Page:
What’s in a name? A lot if you’re Hampton Creek, the manufacturer of Just Mayo, a vegan mayonnaise product the FDA finally said can be called mayonnaise after all, even though it doesn’t include eggs.
Eggs were in the agency’s original definition of mayonnaise, which dates back half a century. In August, the FDA told Hampton Creek that it was improperly using the term “mayo”—an obvious abbreviation for “mayonnaise”--on its popular spread. The agency said it could “mislead” consumers into thinking that the product actually contained eggs, and in a warning letter, told Hampton Creek it needed to revise its name and branding. The Just Mayo labels show an image of an egg with a pea shoot growing up through it. Pea protein is used in place of eggs in the recipe.
The FDA told Quartz, “The FDA and [Hampton Creek] met to discuss the issues cited in the warning letter and worked together to address them. The company committed to making labeling changes to ensure its products are labeled in a manner that is truthful and not misleading. Therefore, the FDA considers the issues cited in the warning letter to be resolved and will issue a close out letter soon.”
Hampton Creek was sued by Unilever, manufacturer of best-selling Hellmann’s mayonnaise, over the same issue. Although Unilever eventually dropped the suit, it claimed that Hampton Creek was misleading customers seeking "true" mayonnaise products.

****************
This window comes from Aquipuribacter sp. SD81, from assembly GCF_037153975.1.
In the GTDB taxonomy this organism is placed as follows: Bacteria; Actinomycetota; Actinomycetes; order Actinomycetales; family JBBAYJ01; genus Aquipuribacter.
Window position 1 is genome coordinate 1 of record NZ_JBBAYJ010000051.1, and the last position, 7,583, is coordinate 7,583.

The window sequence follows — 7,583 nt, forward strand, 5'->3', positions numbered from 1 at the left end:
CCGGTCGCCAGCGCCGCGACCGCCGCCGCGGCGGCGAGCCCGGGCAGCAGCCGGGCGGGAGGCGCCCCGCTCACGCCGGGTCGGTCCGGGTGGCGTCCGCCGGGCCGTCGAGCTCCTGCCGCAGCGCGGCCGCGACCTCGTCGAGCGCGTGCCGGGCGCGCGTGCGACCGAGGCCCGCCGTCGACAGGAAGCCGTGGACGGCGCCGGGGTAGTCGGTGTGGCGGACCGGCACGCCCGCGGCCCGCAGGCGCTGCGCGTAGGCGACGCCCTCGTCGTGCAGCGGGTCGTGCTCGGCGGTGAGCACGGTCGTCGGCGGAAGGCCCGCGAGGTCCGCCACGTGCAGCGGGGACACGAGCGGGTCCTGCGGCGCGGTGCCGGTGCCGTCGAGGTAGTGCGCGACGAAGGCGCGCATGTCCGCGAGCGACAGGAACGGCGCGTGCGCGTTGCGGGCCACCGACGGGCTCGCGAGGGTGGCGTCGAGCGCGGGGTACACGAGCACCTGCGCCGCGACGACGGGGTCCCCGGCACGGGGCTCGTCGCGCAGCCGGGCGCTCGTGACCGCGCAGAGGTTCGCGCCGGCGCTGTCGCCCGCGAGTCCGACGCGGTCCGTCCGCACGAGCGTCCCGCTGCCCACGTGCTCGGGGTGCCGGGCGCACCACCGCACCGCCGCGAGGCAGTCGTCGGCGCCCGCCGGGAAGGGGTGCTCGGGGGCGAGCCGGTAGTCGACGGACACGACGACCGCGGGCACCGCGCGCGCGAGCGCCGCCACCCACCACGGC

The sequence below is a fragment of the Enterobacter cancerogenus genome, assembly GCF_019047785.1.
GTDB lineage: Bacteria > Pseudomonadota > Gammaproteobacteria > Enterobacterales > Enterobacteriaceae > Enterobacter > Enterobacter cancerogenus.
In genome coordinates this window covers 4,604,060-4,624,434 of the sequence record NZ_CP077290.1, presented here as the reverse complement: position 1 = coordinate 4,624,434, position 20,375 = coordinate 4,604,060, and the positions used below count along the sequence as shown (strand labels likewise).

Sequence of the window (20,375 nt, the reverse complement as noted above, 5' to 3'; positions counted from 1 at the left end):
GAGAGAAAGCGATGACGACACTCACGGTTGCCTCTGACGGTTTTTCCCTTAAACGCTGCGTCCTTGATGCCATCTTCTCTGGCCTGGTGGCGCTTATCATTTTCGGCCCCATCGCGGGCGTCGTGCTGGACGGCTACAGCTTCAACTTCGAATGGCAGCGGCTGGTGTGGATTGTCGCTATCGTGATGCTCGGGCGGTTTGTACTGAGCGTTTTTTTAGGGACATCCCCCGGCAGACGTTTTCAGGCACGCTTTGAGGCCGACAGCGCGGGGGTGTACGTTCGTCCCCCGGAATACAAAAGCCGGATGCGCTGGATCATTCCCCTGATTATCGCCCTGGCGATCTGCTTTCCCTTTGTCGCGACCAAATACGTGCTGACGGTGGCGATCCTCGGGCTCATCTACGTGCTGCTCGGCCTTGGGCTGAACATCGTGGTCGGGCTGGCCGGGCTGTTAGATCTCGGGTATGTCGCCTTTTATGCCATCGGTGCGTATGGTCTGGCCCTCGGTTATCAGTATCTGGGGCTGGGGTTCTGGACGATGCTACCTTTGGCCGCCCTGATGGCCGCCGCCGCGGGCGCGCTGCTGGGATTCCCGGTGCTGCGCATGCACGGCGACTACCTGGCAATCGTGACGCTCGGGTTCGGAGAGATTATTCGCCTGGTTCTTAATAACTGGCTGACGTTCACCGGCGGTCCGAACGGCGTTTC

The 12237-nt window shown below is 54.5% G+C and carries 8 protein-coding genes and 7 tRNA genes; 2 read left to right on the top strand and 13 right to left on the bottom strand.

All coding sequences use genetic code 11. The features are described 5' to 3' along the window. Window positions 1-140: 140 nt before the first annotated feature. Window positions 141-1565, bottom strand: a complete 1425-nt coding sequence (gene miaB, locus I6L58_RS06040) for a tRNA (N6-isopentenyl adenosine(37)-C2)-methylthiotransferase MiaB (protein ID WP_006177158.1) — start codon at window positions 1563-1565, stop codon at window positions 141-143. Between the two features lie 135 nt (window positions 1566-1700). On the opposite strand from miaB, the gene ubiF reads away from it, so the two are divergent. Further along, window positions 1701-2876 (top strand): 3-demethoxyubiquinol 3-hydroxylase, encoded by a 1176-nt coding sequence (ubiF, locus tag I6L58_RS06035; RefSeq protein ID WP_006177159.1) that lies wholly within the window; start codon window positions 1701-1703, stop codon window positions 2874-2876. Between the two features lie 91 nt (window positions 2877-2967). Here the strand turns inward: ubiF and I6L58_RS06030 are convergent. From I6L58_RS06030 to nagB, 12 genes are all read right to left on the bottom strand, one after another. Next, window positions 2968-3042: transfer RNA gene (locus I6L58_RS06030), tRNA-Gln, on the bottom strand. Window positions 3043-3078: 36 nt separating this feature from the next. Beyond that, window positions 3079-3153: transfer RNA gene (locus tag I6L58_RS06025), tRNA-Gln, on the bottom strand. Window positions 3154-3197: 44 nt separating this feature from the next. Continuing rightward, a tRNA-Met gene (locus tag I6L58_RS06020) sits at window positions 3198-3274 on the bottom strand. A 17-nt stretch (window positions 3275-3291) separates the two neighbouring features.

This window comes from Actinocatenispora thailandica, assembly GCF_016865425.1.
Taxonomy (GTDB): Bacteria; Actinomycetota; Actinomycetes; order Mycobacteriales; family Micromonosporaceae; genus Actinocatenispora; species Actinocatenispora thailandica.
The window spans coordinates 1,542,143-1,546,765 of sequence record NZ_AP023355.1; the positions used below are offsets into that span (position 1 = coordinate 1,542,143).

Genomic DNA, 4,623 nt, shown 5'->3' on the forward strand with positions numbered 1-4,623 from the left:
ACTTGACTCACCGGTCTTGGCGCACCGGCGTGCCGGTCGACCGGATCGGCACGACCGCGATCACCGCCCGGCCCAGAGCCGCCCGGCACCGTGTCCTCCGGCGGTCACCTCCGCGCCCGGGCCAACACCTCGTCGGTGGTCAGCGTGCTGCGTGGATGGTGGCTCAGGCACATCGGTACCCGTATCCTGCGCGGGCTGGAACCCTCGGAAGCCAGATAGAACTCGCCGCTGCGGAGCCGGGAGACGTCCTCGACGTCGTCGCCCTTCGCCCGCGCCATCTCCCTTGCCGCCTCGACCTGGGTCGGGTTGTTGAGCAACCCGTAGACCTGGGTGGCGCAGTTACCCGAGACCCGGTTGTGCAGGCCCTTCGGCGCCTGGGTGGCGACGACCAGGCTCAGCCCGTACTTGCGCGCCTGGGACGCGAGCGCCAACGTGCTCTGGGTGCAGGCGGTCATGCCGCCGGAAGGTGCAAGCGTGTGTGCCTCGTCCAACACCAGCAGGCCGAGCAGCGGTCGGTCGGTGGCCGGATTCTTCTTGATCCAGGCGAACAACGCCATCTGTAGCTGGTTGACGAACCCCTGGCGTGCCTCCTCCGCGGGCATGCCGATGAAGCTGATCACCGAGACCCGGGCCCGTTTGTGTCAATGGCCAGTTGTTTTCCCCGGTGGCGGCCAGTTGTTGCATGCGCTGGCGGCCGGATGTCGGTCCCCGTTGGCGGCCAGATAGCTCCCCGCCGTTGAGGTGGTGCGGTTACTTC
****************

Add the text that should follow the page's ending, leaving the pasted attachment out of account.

But the issue over Hampton Creek’s name and use of an egg on its Just Mayo packaging seemed to have more to do with taking market share away from Unilever and the egg industry than it did over whether or not there were eggs in Just Mayo.
In a shocking scandal earlier this year, the American egg board president stepped down after emails were released publicly that detailed the egg board’s efforts to cripple Hampton Creek’s sales, particularly in Whole Foods Markets.
Hampton Creek raised significant funding in its short five years, enabling it to secure placement in major supermarket and grocery club stores across the country, threatening the market leaders in the mayonnaise category. This seemed particularly of concern to Unilever and the egg board as the benefits of a plant-based diet are being embraced by more mainstream consumers.
“This gives us the chance to tell the bigger story about what we’re trying to accomplish with Hampton Creek in terms of changing the food system,” Josh Tetrick, Hampton Creek’s founder and chief executive said of the FDA’s decision. “I’m really positive about this outcome.”
As part of the deal with the FDA, Hampton Creek has agreed to tweak its packaging for Just Mayo so that "egg-free" is more prominent and the image of the egg will be smaller.
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image via Hampton Creek